I can remember seeing the Dallas band Sorta perform at least four years ago at the Deep Ellum club the Liquid Lounge. Ah yes, back when that area was a thriving neighborhood fueled by an active music community. In those days Sorta was a great bar band, but I never thought they would continue on to create an album like this. Strange And Sad But True shows a band ready to finally break out of the Dallas/Fort Worth bubble and move on to a much bigger, more supportive audience.
The band has grown to a six-piece, still fronted by the talented Trey Johnson. Sorta is a tough band to classify as they easily glide from near prog rock on the album's opener "Buttercup" to the twangy ballad of "Tell Me A Story." It takes some damn good songwriting and musicianship to make these diverse influences work together, which they do with ease.
It isn't as if they haven't worked hard to get to this level, as Strange marks the band's third LP. That is the difficult part about being a great band in the heart of Texas. The state seems to suck bands into a vacuum, making it nearly impossible to branch out. Out of my many, many years following the Dallas/Fort Worth music scene, I have seen it happen over and over again. Unless you have lived there, chances are you never got to experience such great bands as Chatterton or Peter Schmidt & His Gentlemen Scholars. With an album this good, I can only hope that Sorta doesn't fall victim to the curse of Dallas bands that never get the attention they deserve.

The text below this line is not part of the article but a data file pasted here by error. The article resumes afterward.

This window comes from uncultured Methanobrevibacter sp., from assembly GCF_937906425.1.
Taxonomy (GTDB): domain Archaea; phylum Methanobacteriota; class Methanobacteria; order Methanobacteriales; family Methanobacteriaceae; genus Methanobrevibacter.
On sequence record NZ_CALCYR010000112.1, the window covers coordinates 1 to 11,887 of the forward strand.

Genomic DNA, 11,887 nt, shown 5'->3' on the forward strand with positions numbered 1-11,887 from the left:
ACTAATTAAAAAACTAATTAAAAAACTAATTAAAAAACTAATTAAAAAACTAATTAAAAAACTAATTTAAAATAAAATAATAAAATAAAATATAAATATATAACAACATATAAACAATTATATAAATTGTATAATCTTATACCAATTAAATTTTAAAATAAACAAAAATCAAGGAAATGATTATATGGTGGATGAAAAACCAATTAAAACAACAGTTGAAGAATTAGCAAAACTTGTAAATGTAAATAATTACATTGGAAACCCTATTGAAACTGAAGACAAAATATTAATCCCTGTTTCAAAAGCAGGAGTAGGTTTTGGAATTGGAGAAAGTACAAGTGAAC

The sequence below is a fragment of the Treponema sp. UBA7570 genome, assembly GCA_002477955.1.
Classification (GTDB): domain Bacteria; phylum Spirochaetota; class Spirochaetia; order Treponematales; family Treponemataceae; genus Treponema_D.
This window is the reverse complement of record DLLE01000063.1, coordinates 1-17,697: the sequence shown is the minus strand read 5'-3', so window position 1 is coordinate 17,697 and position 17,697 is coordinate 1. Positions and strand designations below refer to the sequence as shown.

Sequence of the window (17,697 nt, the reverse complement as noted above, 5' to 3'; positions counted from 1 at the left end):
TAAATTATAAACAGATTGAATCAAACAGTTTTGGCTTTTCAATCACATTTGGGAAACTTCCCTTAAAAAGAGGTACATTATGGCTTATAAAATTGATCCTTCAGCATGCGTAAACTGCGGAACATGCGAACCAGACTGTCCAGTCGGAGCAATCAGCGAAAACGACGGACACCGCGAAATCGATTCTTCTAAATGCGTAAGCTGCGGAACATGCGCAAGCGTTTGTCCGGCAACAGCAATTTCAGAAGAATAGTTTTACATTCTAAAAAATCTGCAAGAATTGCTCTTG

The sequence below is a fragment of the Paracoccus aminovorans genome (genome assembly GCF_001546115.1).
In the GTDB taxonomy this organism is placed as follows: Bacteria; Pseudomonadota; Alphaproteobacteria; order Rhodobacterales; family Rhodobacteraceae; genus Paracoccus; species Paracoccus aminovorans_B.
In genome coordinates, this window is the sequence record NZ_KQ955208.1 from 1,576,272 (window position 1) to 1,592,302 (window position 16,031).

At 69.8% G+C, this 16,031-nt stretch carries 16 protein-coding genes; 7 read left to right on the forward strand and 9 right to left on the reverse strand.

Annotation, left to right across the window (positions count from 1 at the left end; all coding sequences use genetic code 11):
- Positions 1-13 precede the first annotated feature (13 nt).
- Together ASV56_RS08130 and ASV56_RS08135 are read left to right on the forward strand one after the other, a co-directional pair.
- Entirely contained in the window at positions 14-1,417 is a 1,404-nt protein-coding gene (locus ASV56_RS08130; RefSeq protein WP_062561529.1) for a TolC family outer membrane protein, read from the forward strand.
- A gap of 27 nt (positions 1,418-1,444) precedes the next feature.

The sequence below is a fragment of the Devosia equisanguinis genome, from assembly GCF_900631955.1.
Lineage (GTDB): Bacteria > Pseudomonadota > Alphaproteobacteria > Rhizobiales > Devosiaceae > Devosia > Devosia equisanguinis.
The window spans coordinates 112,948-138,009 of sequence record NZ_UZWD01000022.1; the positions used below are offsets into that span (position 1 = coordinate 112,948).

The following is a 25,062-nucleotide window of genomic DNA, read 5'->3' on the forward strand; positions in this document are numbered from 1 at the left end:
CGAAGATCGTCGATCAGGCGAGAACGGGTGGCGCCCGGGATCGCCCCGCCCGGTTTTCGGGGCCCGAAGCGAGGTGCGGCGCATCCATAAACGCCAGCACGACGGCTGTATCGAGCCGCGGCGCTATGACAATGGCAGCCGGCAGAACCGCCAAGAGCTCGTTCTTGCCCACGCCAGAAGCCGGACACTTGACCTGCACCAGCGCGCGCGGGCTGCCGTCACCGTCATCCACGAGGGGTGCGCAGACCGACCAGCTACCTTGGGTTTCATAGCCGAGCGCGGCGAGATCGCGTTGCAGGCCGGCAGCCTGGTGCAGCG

At times I am reminded of bits of Wilco and Cracker on the bouncy, slide guitar-filled pop gem "Water Music." They walk a fine line between accessibility and musical exploration, making this a smart, entertaining listen. The album isn't all sunny pop songs, such as on the gloom-filled "85 Feet." This particular song addresses the true story about a Dallas man who threw his girlfriend off an overpass, then jumping to his own death. Not a happy topic, but Sorta thrives when confronting dark tales.
A personal favorite of mine is "Lazybones," which in an odd way brings to mind a countrified Built To Spill combined with a touch of U2. This one allows Johnson to show off his vocal range, soaring as he sings, "it's a matter of time before I can go home." Sorta can't hold back their southern roots all the time, which shine through with the slide guitar and banjo on "Party's Over."
It still amazes me how fast time goes by, with Sorta now in their sixth year of existence. They did win the award for Best Act Overall in the 2006 Dallas Observer Music Awards, but it is time for their music to be heard outside of the Lone Star State. If you are a fan of Wilco's classic album Summer Teeth, add Strange And Sad But True to your list of records to check out.